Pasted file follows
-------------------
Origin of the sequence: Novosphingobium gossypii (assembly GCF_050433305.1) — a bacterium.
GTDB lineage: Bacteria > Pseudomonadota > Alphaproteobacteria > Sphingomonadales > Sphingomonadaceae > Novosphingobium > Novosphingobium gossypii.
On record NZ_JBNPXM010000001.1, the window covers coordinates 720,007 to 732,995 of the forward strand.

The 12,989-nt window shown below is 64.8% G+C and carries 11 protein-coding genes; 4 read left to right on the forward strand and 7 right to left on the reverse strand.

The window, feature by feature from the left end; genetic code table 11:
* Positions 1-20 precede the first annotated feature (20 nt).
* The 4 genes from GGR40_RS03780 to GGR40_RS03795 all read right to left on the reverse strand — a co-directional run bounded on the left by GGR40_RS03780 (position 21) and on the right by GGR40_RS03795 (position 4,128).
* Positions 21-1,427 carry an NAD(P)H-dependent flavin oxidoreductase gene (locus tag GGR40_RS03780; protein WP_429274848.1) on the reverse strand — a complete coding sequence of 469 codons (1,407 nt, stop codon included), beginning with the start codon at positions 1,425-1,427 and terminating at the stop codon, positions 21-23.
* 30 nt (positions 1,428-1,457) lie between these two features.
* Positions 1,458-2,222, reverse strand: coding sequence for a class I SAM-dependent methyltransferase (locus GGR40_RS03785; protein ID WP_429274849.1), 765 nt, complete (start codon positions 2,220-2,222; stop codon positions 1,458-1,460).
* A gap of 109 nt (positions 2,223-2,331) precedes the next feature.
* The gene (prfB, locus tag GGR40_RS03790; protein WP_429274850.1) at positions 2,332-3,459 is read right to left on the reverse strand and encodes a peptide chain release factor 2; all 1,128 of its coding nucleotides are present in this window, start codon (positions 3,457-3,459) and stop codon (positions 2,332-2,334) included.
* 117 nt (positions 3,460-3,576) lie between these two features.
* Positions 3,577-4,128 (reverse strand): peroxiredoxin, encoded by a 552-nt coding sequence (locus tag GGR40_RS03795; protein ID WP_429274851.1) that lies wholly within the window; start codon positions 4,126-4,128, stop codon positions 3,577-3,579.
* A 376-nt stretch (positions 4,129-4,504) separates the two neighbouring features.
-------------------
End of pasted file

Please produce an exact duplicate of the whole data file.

Origin of the sequence: Novosphingobium gossypii (assembly GCF_050433305.1) — a bacterium.
GTDB lineage: Bacteria > Pseudomonadota > Alphaproteobacteria > Sphingomonadales > Sphingomonadaceae > Novosphingobium > Novosphingobium gossypii.
On record NZ_JBNPXM010000001.1, the window covers coordinates 720,007 to 732,995 of the forward strand.

The 12,989-nt window shown below is 64.8% G+C and carries 11 protein-coding genes; 4 read left to right on the forward strand and 7 right to left on the reverse strand.

The window, feature by feature from the left end; genetic code table 11:
* Positions 1-20 precede the first annotated feature (20 nt).
* The 4 genes from GGR40_RS03780 to GGR40_RS03795 all read right to left on the reverse strand — a co-directional run bounded on the left by GGR40_RS03780 (position 21) and on the right by GGR40_RS03795 (position 4,128).
* Positions 21-1,427 carry an NAD(P)H-dependent flavin oxidoreductase gene (locus tag GGR40_RS03780; protein WP_429274848.1) on the reverse strand — a complete coding sequence of 469 codons (1,407 nt, stop codon included), beginning with the start codon at positions 1,425-1,427 and terminating at the stop codon, positions 21-23.
* 30 nt (positions 1,428-1,457) lie between these two features.
* Positions 1,458-2,222, reverse strand: coding sequence for a class I SAM-dependent methyltransferase (locus GGR40_RS03785; protein ID WP_429274849.1), 765 nt, complete (start codon positions 2,220-2,222; stop codon positions 1,458-1,460).
* A gap of 109 nt (positions 2,223-2,331) precedes the next feature.
* The gene (prfB, locus tag GGR40_RS03790; protein WP_429274850.1) at positions 2,332-3,459 is read right to left on the reverse strand and encodes a peptide chain release factor 2; all 1,128 of its coding nucleotides are present in this window, start codon (positions 3,457-3,459) and stop codon (positions 2,332-2,334) included.
* 117 nt (positions 3,460-3,576) lie between these two features.
* Positions 3,577-4,128 (reverse strand): peroxiredoxin, encoded by a 552-nt coding sequence (locus tag GGR40_RS03795; protein ID WP_429274851.1) that lies wholly within the window; start codon positions 4,126-4,128, stop codon positions 3,577-3,579.
* A 376-nt stretch (positions 4,129-4,504) separates the two neighbouring features.